This happened when I was appearing at the SSLC (10th standard) examination. Our High School was in a good location and had large number of rooms and other infrastructure facilities were also available. Classes from VIII standard to X standard were conducted in the school and each class had at least four sections of about 50 students each. That made for nearly six hundred students. About 150 to 200 students would sit for this examination from our school. Many of the High Schools in the villages had 10 or 12 students taking the examination and the biggest school had about 50 students. Being a taluk headquarters and better connected by roads, it was an ideal place to act as a center for conducting the examination.
We often hear about the demand for seats to merit candidates. The voice for such a demand emanates from the Urban and educated sections. Because the rural and uneducated sections do not have much voice in making the demands. No doubt rural areas are politically important and strong and throw up a large number of representatives. But the representatives once elected mostly remain in the cities and the basic requirements of the villages is still inadequate. Students and women suffer more than others. Even today students in some rural areas are made to sit on the floor to write the examinations because the schools do not have required number of desks! Students from villages have to travel by bus or walk two or three miles before reaching the examination center. Many of them may not even have a breakfast when they arrive at the center. Some may say it is good because they do not fall asleep due to full stomachs. Once the examination starts all are equal. Questions papers and method of valuation are the same. Where is the level playing field?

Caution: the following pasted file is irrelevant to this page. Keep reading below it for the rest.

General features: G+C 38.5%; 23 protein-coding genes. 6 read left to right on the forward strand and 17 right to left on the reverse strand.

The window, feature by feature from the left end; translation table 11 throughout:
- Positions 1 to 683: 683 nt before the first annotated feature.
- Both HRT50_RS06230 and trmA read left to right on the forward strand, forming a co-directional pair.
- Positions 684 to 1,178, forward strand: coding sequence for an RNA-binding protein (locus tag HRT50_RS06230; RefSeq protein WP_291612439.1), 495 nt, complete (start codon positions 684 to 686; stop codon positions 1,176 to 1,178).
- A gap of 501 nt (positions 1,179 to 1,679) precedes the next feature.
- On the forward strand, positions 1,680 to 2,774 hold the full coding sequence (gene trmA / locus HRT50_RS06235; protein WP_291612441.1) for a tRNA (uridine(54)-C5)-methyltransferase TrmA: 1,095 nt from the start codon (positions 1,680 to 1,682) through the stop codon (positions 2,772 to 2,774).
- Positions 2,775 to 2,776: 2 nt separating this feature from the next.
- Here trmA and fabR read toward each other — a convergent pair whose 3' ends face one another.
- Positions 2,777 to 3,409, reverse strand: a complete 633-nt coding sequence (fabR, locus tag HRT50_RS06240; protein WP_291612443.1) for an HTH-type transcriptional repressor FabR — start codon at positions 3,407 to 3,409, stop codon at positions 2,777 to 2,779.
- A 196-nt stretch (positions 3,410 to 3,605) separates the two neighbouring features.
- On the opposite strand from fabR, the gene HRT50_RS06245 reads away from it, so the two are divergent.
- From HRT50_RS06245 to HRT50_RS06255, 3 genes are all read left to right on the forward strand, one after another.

Our school being the examination center for students of many nearby village schools cast an extra responsibility on our school authorities. Question paper bundles would arrive from the district headquarters a week before commencement of the examination and kept in the Locker room of the local bank. Head Master of the school was the Examination Superintendent and had to bring the bundles of question papers each day for the next day's subjects and keep in a room with door locked and sealed in the presence of two other officials and opened the next day in their presence. Two other senior teachers of the taluk were assigned as Assistant Superintendents to support him and run the system. Each day was a tense day for these officials as bundles have to be opened and arranged room wise and subject wise, answer papers bundled, sealed and dispatched and everything had to go like clock work.
I was a student of Mathematics. The system at that time was that every student had to study Mathematics for 100 marks paper and this paper was called General Mathematics. Students had an option to take either Science or Arts as Optional subjects. Among the optional science subjects was another paper of Mathematics of 100 marks. In other words, arts students were to write one paper of Mathematics for 100 marks and Science students had to write two papers of Mathematics for 100 marks each. One common paper of General Mathematics and one paper of Optional Mathematics. Art students used to have subjects like History, Geography and Political Science. Naturally Optional Mathematics had a higher syllabus content and tougher than the General Mathematics paper.